Western Europe was also informed about the accident with a time lag – the first articles appeared on 29th April, 1986. However, the newspapers from these countries were not influenced by the censorship, so the journalists expressed not only simple facts from the TASS report (even it was usually the basis of the articles), but also their personal opinion and political statements.
The most illustrative difference between the Eastern and the Western newspapers is the position of the news. Capitalistic countries printed the articles about the accident in Chernobyl on the cover page with dramatic headings: “Nuclear disaster in USSR”, “Heavy nuclear accident in the Soviet Union”, “Moscow Radioactive Catastrophe” …
Many journalists form that part of Europe admitted to have limited information on the real situation and were not satisfied with the poor report from TASS agency. In order to find out more, they combined the sources, made their own speculations, and asked for advice some foreign experts e.g. the German newspaper “Hamburger Abendblatt” quoted Danish and American scientists.
Another interesting aspect is the criticism of the silence of the Soviet regime. The Italian journalists stressed the lack of information from the Soviet government “which still continued to have a vague and unclear position”. In Switzerland the journalists noticed that “the Soviet media reported very rarely on natural or human-caused disasters” and gave no precise information about the time of the accident. According to these articles, the TASS report was written with a specific aim – to calm the people down.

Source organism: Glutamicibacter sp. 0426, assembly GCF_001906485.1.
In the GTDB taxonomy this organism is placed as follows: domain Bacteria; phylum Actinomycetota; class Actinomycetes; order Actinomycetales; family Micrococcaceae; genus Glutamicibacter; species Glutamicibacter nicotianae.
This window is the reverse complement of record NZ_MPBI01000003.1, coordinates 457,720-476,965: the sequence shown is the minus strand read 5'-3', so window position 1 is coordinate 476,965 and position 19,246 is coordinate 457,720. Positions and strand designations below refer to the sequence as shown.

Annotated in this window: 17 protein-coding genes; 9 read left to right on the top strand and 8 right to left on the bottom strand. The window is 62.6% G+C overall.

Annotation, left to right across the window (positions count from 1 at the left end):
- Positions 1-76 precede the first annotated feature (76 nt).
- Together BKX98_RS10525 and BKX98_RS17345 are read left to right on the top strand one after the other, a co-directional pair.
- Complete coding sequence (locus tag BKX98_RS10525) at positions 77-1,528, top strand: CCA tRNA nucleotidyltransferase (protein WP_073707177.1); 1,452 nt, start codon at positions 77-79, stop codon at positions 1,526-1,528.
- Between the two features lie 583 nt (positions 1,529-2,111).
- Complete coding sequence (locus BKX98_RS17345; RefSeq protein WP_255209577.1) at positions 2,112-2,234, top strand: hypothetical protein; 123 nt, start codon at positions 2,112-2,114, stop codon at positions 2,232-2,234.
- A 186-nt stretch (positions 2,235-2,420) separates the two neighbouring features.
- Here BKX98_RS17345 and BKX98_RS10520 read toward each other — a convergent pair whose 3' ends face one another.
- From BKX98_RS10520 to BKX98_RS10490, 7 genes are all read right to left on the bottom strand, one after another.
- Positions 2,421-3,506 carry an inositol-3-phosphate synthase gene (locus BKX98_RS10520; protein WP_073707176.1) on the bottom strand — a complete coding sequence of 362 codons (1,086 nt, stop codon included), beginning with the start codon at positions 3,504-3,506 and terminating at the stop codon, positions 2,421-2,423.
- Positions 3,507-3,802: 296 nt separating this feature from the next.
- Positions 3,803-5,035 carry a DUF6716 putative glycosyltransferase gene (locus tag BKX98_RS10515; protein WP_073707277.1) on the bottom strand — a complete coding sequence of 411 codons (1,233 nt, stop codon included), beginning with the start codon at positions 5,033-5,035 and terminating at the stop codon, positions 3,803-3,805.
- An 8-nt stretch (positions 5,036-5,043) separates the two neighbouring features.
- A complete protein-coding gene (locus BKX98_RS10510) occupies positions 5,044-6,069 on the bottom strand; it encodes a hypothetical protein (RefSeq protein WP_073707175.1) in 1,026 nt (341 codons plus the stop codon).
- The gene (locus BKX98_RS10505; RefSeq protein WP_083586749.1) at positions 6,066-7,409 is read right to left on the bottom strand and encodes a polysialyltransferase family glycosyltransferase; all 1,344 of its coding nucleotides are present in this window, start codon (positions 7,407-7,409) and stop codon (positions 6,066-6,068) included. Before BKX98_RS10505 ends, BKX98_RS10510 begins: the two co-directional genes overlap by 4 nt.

In the second part of the articles the Western media usually commented political statements, most of which reflected strongly negative attitude to the reaction of the Soviet authorities: “Why were the Danish authorities not warned?” – Danish minister of environment; “This is highly unsatisfactory.” – the Swedish ministry similarly used media to express their discontent and demanded a detailed report on the accident from the Soviet authorities. Germans were yet sharper: “Here in Germany a catastrophe like this one could never happen, our reactors are absolutely safe. Our safety standards are not comparable to the ones in the Soviet Union. I think after this catastrophe the
International Atomic Energy Agency must check the safety standards in all Soviet Union power stations.” German attitude was different when they commented the act of admitting the accident, which was highly unusual for the Soviet Union, and understood it as a result of Mikhail Gorbachev’s more moderate policy. While in the Eastern bloc was stated that the Chernobyl accident is “the first accident of this kind in the Soviet Union,” Finland writes: “This is the first time when the Soviet Union tells about NPP accident” and “The Soviet Union rarely releases information about accidents immediately after they have happened.”
Chernobyl caused a common feeling of insecurity and doubtfulness in almost all European countries. The Western part was more opened to news which means that people were even more sensitive to the information. The comment of a Danish physicist professor clearly expressed people’s emotions in that time: “It is unfair that there have been no warning. Radioactive clouds do not stop at the Iron Curtain.”
By Helena Ursic, Vojtech Pojar and Vanya Tsvetkova